UPDATE 5/15/13:  I have heard from a local historian with an interest in the Crittendens.  Margaret and Martha were, indeed, sisters, the daughters of Henry Crittendon of Northhampton County; he died in 1803.  Their mother may have died before that date, when the girls were very little.  My correspondent also confirms that Margaret married a second time, to a Mr. Carnal (whose first name isn't agreed upon in the various records).    Martha Crittenden and Tippoo Sahib Brownlow had four daughters, it seems:  Margaret (Mrs. James B. Yellowly); Elizabeth (Mrs. Benjamin W. Edwards); Rebecca (Mrs. Nathaniel Edwards), and Ellen Brownlow (unmarried), who was a teacher in Warren County, and who (many years after the Civil War) was in possession of a breastpin containing a lock of Robert E. Lee's hair.

Saturday, February 2, 2013

113. Maria Crenshaw

There was a student at the Mordecai school named Maria Crenshaw.  I have her attending for the last three sessions (mid-1817 to the end of 1818), from Hendersonville VA, with an adult named Branch Osburn possibly connected to her account.  "Branch Osburn for M. Crenshaw" appears in the school ledger for July 1817; and "Osburne for Miss Crenshaw" in November 1817; again the names are paired in the January 1818 ledger page.  In June 1818, a "Capt. Knight" is paying for Miss Crenshaw's schooling. 

Now, bear with me, this gets a little complicated:  Branch Osborne (b. c1793) of Nottoway Co., Virginia married twice.  His first wife, Elizabeth Guerrant Dupuy, was the older sister of a Mordecai student, Elvira Dupuy (more on her soon).  His second wife, Mildred Carter, was kin to the Crenshaws--her stepmother was born Lucy Anne Crenshaw, and two of her brothers married women named Crenshaw (presumably kin of Lucy's).  So we have this Mr. Branch Osborne connected to the Mordecai school through his first wife, and to the Crenshaw family through his second wife.  But still no Maria Crenshaw...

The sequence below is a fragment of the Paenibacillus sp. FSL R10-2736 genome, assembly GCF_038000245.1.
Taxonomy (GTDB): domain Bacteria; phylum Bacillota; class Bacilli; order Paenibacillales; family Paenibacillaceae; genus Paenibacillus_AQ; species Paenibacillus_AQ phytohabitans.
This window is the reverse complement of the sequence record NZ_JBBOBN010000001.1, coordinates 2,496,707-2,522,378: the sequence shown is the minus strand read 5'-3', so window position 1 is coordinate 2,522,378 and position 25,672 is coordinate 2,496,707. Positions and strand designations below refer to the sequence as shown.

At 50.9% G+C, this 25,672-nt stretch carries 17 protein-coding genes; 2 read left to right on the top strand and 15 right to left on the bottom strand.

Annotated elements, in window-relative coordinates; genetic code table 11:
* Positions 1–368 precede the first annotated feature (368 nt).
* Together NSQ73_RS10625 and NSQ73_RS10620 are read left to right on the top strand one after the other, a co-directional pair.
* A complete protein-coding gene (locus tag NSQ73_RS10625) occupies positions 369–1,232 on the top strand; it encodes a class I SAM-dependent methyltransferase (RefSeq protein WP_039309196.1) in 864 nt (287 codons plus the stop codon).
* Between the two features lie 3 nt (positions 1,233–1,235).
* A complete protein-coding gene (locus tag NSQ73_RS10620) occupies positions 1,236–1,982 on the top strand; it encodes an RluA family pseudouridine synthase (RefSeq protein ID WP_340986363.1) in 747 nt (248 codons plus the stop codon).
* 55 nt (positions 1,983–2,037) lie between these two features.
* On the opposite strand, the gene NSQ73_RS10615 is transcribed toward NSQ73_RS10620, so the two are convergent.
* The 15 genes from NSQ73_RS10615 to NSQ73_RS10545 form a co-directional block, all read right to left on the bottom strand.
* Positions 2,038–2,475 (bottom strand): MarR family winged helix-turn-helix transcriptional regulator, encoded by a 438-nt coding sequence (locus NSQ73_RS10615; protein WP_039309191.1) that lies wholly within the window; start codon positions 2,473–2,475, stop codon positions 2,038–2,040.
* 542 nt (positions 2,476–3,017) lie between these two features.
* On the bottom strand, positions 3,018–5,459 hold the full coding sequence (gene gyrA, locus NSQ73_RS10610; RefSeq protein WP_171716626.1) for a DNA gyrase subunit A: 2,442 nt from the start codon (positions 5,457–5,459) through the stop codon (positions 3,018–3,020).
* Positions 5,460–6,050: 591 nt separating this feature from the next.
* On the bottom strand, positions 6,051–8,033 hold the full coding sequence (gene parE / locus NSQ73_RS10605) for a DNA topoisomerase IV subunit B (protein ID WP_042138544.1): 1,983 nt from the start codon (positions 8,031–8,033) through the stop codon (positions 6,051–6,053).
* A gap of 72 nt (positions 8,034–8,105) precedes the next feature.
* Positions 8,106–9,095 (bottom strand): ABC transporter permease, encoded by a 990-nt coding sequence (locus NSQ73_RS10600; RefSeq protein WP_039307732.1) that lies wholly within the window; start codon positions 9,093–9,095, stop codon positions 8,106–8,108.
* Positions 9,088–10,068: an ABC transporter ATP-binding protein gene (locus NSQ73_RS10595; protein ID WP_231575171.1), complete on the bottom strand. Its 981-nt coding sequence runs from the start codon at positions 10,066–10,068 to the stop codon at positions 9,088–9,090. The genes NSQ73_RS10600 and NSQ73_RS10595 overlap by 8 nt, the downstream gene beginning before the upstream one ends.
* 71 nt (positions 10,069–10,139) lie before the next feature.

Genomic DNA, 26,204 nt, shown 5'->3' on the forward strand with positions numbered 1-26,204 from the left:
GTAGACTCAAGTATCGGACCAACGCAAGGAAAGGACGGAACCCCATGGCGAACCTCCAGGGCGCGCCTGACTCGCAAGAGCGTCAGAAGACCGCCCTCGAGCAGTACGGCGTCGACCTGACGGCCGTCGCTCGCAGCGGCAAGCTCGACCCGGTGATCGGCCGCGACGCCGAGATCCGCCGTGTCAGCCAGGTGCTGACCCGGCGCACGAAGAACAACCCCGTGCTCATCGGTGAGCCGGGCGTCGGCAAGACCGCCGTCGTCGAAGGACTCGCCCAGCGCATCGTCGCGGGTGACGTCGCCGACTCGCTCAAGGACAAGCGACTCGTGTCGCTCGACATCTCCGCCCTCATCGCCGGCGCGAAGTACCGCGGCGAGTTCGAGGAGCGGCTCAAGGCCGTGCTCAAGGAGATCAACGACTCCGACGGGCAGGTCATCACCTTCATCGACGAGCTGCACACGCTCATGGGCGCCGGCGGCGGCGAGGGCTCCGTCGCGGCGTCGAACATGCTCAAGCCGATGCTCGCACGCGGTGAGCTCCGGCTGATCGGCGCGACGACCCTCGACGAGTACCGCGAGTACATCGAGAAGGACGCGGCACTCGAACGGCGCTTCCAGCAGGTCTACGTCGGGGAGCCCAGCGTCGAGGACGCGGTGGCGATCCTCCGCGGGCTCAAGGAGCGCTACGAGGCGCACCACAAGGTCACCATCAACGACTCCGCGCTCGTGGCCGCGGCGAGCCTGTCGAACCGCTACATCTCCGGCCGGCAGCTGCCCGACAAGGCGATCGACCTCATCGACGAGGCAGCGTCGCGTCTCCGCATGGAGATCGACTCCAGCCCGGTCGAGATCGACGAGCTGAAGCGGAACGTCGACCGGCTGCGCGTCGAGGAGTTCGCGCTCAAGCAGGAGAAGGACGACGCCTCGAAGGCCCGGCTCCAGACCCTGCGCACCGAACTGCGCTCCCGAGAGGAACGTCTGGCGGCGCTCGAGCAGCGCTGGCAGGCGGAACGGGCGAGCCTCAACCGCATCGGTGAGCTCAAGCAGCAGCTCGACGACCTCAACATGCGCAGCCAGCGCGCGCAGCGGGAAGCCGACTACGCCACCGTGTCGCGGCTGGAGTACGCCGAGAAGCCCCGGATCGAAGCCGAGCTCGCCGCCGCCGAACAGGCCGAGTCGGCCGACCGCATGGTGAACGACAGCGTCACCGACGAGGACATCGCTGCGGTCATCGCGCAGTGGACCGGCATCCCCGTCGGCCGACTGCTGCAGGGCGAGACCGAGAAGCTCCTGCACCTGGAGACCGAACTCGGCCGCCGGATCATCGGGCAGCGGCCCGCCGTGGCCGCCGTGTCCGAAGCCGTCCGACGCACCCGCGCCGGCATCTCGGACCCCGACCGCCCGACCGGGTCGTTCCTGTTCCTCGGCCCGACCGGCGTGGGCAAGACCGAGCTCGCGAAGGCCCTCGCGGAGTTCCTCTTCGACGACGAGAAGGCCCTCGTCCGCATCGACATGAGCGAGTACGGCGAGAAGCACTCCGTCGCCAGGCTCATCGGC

So I feel like I'm close, but no bingo.  Maria Crenshaw was very likely one of the Crenshaw/Carter/Osborne clan living around Nottoway and Amelia Counties.  But which one, and what happened after her brief stay in Warrenton, I still can't say.

(A further tidbit--there are Marthas in this family.  Did I misread Maria/Martha?  Doesn't seem likely, but maybe.)

Saturday, January 12, 2013

112. Arnette S. Craig

A student named Arnette Craig is on the rolls for the Mordecai school; she was there three sessions, mid-1817 to the end of 1818 (and maybe past, because there were some students who stayed past the sale).  I have her as a student from Richmond VA, with a Samuel Paine as the adult name attached to her account, along with a Mrs. Craig, suggesting that Mr. Craig died before mid-1817.

Her unusual first name helps find mentions...except that it's spelled so many different ways.